The RDMA strategy focuses on limiting the spread of artemisinin-resistant malaria (ARM) in targeted geographic areas and countries where ARM is present or emerging. At present this means focusing on the provinces along both sides of the border between Cambodia and Thailand and expanding to work in other “hotspots” of ARM or threatened ARM, within the limitations of funding. RDMA has provided support to the national malaria control programs and other partners throughout GMS to strengthen management from the national to community levels for containment of ARM. This has included support for management of the commodity supply chain, management of personnel, including supportive supervision, community mobilization and behavior change communication. In addition, support has been provided to ensuring drug quality for effective treatment. Lastly, the strategy aims to address the need for a regional approach to combating and containing artemisinin-resistant malaria. There is a significant mobile population in the GMS who travel through forested border areas. It is a challenge to connect this mobile population with services provided in individual countries. Emerging artemisinin resistance already appears to be regional in Southeast Asia. Compatible national policies and strategies are needed to deal with the regional dimension of drug resistant malaria. Currently, RDMA supports the World Health Organization’s Mekong Malaria Program to provide technical assistance in all six countries of the Greater Mekong Sub-region to address drug resistance, drug quality and supply activities, monitoring and evaluation, and operations research. 

USG efforts to combat drug-resistant malaria along the Thai-Cambodia border began in 2007. The USAID/RDMA Malaria Control in Cambodia Project has been supporting technical assistance for the scale-up of comprehensive malaria prevention and control interventions in four western provinces along the Cambodian-Thai border: Banteay Meanchey, Battambang, Oddar Meanchey and Pailin. The project is focused on diagnostic strengthening, case management and behavior change communication activities in the public and private sectors, as well as research related to artemisinin-resistant malaria. The specific objectives of the project are to: 1) Support the National Malaria Control Programme to improve access to and utilization of malaria case management services (public, private and community); 2) Strengthen managerial capacity at the Provincial Health Department and Operational District levels; 3) Support the National Malaria Control Programme to increase access to and utilization of insecticide-treated nets (including among mobile and migrant populations); and, 4) Collaborate in the development of policy and strategic interventions.

To date, USAID/RDMA has provided limited support to Burma’s malaria program but has focused on regional efforts through the Mekong Malaria Project. Support in Burma has included cross-border coordination between Thailand and Burma, therapeutic efficacy studies to monitor anti-malarial drug resistance, technical assistance and supply chain management support for the region. Previous projects have also targeted the Burmese refugees and populations on the Thai-Burma border for the provision of basic health services.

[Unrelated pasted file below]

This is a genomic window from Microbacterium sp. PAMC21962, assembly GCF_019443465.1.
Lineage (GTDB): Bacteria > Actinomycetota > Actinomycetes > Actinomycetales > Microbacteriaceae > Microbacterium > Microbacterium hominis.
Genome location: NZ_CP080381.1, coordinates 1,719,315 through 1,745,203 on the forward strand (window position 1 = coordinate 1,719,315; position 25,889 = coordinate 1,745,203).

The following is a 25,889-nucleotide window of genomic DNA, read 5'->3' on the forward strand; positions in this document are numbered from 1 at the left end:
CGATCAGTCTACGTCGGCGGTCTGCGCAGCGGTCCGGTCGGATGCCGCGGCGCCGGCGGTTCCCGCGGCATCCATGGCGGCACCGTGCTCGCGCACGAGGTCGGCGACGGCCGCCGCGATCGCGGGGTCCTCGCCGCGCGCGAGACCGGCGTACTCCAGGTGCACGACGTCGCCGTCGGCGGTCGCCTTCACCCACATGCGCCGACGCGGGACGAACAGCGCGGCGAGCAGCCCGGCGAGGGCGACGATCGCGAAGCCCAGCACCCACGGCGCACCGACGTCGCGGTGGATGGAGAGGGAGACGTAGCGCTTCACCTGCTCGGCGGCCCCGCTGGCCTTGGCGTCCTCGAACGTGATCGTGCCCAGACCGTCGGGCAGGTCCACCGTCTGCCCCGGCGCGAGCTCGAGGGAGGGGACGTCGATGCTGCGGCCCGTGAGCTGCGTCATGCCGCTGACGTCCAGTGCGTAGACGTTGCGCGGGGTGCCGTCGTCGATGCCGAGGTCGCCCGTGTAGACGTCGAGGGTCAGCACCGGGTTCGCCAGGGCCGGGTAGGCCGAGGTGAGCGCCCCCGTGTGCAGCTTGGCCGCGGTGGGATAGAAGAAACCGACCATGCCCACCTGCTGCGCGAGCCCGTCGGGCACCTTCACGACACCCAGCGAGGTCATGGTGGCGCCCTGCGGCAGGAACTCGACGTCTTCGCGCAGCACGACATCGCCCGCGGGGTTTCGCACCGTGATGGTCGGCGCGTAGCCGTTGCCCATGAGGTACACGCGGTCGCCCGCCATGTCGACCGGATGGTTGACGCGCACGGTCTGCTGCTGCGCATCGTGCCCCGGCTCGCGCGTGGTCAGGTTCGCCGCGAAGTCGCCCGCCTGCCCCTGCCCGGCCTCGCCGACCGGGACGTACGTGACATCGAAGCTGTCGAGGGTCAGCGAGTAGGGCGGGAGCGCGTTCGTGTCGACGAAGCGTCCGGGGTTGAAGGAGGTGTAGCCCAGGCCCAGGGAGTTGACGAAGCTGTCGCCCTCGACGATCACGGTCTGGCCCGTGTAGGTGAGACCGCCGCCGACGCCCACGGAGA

The mandate of the USAID/RDMA Office of Public Health (OPH) is to develop high-impact programs to address the most important epidemiologic needs and infectious diseases (ID); to manage programs in USAID non-presence countries; to design and manage cross-border activities and other programs for mobile populations, and to develop pilot and test innovative model programs, particularly for service provision, that can be scaled up in a partnership with host governments, other donors, and multilaterals. The regional program is expected to enhance opportunities for sharing lessons learned. Consistent with USAID's commitment to gender equality as a critical element of development as described in the USAID-RDMA-486-11-037-RFA Greater Mekong Sub-Region Malaria Control Project 

President’s Global Health Initiative (GHI), the OPH strategy integrates activities that promote gender equality and avoids those with adverse gender impacts. 

USAID/RDMA will address the Office of Public Health (OPH) assistance objective to increase an effective regional response to prevent and mitigate HIV/AIDS, malaria, tuberculosis, avian influenza and other emerging infectious diseases. Refer to OPH’s results framework below:
The mandate of the USAID/RDMA Office of Public Health (OPH) is to develop high-impact programs to address the most important epidemiologic needs and infectious diseases (ID); to manage programs in USAID non-presence countries; to design and manage cross-border activities and other programs for mobile populations, and to develop pilot and test innovative model programs, particularly for service provision, that can be scaled up in a partnership with host governments, other donors, and multilaterals. The regional program is expected to enhance opportunities for sharing lessons learned. Consistent with USAID's commitment to gender equality as a critical element of development as described in the President’s Global Health Initiative (GHI), the OPH strategy integrates activities that promote gender equality and avoids those with adverse gender impacts.
Moreinfo: http://www07.grants.gov/search/search.do?&mode=VIEW&oppId=99233

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Cambodia Jobs: USAID Regional Development Mission Asia - Greater Mekong Sub-Region Malaria Control Project _ Deadline: 29-Jul-2011
USAID Regional Development Mission Asia - Greater Mekong Sub-Region Malaria Control Project _ Deadline: 29-Jul-2011